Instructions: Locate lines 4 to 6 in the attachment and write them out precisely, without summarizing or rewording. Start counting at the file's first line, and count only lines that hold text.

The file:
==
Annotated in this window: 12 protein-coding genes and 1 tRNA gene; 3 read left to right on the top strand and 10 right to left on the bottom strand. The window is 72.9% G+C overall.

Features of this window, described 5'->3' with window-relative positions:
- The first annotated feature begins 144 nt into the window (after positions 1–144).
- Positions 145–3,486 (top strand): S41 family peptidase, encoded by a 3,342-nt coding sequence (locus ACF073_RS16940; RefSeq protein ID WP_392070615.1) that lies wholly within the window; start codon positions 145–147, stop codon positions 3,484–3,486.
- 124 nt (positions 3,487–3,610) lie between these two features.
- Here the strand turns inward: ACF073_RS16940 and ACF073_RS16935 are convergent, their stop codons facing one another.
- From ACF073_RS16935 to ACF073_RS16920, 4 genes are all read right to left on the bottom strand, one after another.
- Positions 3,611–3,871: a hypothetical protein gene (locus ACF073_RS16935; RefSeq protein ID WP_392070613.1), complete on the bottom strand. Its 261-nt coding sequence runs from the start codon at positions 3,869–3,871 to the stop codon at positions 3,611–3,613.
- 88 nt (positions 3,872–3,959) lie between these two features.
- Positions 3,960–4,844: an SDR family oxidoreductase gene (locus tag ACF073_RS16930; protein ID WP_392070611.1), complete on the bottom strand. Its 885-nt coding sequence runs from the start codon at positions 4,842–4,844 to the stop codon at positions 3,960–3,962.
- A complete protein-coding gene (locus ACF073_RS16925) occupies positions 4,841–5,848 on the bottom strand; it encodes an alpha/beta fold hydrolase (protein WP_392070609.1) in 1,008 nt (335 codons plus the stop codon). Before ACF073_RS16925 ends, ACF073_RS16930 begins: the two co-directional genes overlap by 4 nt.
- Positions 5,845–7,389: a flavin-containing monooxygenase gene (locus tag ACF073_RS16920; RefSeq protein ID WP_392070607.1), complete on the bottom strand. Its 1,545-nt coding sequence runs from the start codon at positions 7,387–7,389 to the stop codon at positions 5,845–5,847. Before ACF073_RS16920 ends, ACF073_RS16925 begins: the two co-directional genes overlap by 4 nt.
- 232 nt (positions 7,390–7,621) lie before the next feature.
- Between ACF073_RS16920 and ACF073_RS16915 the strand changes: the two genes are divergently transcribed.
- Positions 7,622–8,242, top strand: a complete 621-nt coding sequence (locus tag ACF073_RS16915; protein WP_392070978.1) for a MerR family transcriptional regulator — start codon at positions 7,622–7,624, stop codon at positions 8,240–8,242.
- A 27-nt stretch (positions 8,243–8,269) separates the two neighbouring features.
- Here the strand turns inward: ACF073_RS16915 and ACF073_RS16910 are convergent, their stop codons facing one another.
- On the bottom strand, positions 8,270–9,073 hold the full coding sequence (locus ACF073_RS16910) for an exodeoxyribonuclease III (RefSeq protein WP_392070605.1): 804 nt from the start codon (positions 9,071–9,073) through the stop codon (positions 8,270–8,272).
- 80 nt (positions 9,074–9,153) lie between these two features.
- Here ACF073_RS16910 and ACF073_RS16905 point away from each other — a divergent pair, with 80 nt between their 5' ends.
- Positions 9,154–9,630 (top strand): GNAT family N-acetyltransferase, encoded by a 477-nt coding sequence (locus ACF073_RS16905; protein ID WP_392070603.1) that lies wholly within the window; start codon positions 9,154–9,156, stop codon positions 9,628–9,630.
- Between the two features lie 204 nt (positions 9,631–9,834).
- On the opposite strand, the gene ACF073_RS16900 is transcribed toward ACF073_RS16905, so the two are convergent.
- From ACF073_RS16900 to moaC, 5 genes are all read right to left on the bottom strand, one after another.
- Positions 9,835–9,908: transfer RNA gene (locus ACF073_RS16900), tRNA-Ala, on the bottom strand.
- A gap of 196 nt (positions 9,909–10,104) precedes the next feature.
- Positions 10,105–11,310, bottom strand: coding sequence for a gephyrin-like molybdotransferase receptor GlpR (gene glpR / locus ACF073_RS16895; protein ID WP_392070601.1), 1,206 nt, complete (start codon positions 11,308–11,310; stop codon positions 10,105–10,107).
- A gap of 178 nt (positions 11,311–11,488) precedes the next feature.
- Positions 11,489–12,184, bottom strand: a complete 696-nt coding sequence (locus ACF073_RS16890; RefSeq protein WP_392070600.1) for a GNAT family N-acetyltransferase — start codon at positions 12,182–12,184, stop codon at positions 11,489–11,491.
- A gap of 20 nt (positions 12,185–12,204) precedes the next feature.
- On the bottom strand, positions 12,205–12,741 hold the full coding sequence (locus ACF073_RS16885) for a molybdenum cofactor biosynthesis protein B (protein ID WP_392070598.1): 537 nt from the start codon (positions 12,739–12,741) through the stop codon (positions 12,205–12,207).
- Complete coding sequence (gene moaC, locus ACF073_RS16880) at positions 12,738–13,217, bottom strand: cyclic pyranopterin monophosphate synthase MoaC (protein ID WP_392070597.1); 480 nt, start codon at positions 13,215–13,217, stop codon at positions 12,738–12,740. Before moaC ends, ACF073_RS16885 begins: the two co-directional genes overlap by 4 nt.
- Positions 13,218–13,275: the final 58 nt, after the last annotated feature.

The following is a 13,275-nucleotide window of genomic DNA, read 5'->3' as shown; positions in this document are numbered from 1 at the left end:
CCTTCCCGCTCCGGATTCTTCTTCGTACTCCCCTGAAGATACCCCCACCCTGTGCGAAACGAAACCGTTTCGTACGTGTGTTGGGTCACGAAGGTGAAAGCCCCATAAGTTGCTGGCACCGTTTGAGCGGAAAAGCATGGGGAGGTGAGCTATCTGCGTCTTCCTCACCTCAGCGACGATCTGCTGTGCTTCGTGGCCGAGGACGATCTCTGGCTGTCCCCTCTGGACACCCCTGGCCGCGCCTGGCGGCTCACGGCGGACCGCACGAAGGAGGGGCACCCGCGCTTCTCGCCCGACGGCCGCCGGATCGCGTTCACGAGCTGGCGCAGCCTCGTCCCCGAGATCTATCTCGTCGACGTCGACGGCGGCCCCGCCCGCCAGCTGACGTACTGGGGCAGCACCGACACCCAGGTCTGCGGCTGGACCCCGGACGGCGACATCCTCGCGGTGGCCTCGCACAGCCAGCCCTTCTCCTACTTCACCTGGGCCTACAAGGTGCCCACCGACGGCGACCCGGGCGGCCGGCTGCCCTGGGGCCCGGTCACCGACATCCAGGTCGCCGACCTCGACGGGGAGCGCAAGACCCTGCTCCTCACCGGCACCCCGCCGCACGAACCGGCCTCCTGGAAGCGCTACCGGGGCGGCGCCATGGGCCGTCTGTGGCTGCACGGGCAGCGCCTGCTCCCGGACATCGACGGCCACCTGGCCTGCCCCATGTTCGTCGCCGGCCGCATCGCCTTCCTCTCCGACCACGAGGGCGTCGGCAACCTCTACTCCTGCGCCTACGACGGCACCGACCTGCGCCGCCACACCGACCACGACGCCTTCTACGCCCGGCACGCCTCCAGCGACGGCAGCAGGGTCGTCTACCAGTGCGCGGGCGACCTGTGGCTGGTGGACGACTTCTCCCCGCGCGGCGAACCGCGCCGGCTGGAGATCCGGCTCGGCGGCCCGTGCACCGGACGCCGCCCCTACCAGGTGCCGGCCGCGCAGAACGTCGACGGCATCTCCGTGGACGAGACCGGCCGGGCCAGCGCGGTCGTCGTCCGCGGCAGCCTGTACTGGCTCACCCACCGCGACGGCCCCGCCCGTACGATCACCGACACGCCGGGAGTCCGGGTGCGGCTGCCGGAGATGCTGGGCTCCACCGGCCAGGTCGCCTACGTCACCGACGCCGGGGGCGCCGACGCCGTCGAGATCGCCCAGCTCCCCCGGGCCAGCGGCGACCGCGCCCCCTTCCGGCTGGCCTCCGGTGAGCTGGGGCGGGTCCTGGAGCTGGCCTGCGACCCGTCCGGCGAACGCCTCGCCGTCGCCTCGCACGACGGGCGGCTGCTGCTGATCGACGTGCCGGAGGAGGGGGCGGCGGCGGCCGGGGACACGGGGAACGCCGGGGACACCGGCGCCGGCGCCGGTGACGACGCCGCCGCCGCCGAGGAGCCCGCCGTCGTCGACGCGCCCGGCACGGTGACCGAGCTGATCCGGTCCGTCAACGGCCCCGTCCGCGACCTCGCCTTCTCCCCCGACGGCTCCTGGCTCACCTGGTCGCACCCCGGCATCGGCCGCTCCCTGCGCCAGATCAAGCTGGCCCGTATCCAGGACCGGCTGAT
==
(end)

- Positions 145–3,486 (top strand): S41 family peptidase, encoded by a 3,342-nt coding sequence (locus ACF073_RS16940; RefSeq protein ID WP_392070615.1) that lies wholly within the window; start codon positions 145–147, stop codon positions 3,484–3,486.
- 124 nt (positions 3,487–3,610) lie between these two features.
- Here the strand turns inward: ACF073_RS16940 and ACF073_RS16935 are convergent, their stop codons facing one another.